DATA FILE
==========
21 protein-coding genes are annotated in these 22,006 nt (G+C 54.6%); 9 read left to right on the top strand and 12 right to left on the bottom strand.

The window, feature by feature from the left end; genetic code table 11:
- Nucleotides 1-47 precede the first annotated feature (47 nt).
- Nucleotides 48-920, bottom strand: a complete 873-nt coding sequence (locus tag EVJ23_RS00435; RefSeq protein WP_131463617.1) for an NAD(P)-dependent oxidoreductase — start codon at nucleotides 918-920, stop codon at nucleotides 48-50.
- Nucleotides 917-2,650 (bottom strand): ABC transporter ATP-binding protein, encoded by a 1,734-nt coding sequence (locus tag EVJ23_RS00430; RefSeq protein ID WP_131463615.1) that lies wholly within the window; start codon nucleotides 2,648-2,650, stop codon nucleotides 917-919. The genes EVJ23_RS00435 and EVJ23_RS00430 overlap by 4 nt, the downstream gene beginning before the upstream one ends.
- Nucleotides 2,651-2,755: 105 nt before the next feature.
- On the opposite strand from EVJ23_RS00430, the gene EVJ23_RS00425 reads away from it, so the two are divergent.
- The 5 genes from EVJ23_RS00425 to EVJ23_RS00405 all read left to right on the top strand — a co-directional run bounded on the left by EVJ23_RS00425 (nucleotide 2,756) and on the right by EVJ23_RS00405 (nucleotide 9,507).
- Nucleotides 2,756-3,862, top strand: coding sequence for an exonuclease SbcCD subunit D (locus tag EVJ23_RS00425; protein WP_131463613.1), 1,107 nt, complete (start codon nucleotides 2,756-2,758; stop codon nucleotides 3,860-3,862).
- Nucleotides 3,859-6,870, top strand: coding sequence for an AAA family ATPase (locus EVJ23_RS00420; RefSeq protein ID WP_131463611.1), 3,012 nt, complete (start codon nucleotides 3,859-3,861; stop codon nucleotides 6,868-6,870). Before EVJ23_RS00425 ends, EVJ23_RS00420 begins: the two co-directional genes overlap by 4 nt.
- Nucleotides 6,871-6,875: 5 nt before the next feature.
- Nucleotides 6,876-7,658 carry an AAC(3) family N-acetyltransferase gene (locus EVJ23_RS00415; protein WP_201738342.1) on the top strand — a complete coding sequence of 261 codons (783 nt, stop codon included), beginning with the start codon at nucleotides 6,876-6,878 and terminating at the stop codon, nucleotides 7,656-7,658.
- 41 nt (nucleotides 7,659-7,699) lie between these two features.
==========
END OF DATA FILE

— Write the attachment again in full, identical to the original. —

21 protein-coding genes are annotated in these 22,006 nt (G+C 54.6%); 9 read left to right on the top strand and 12 right to left on the bottom strand.

The window, feature by feature from the left end; genetic code table 11:
- Nucleotides 1-47 precede the first annotated feature (47 nt).
- Nucleotides 48-920, bottom strand: a complete 873-nt coding sequence (locus tag EVJ23_RS00435; RefSeq protein WP_131463617.1) for an NAD(P)-dependent oxidoreductase — start codon at nucleotides 918-920, stop codon at nucleotides 48-50.
- Nucleotides 917-2,650 (bottom strand): ABC transporter ATP-binding protein, encoded by a 1,734-nt coding sequence (locus tag EVJ23_RS00430; RefSeq protein ID WP_131463615.1) that lies wholly within the window; start codon nucleotides 2,648-2,650, stop codon nucleotides 917-919. The genes EVJ23_RS00435 and EVJ23_RS00430 overlap by 4 nt, the downstream gene beginning before the upstream one ends.
- Nucleotides 2,651-2,755: 105 nt before the next feature.
- On the opposite strand from EVJ23_RS00430, the gene EVJ23_RS00425 reads away from it, so the two are divergent.
- The 5 genes from EVJ23_RS00425 to EVJ23_RS00405 all read left to right on the top strand — a co-directional run bounded on the left by EVJ23_RS00425 (nucleotide 2,756) and on the right by EVJ23_RS00405 (nucleotide 9,507).
- Nucleotides 2,756-3,862, top strand: coding sequence for an exonuclease SbcCD subunit D (locus tag EVJ23_RS00425; protein WP_131463613.1), 1,107 nt, complete (start codon nucleotides 2,756-2,758; stop codon nucleotides 3,860-3,862).
- Nucleotides 3,859-6,870, top strand: coding sequence for an AAA family ATPase (locus EVJ23_RS00420; RefSeq protein ID WP_131463611.1), 3,012 nt, complete (start codon nucleotides 3,859-3,861; stop codon nucleotides 6,868-6,870). Before EVJ23_RS00425 ends, EVJ23_RS00420 begins: the two co-directional genes overlap by 4 nt.
- Nucleotides 6,871-6,875: 5 nt before the next feature.
- Nucleotides 6,876-7,658 carry an AAC(3) family N-acetyltransferase gene (locus EVJ23_RS00415; protein WP_201738342.1) on the top strand — a complete coding sequence of 261 codons (783 nt, stop codon included), beginning with the start codon at nucleotides 6,876-6,878 and terminating at the stop codon, nucleotides 7,656-7,658.
- 41 nt (nucleotides 7,659-7,699) lie between these two features.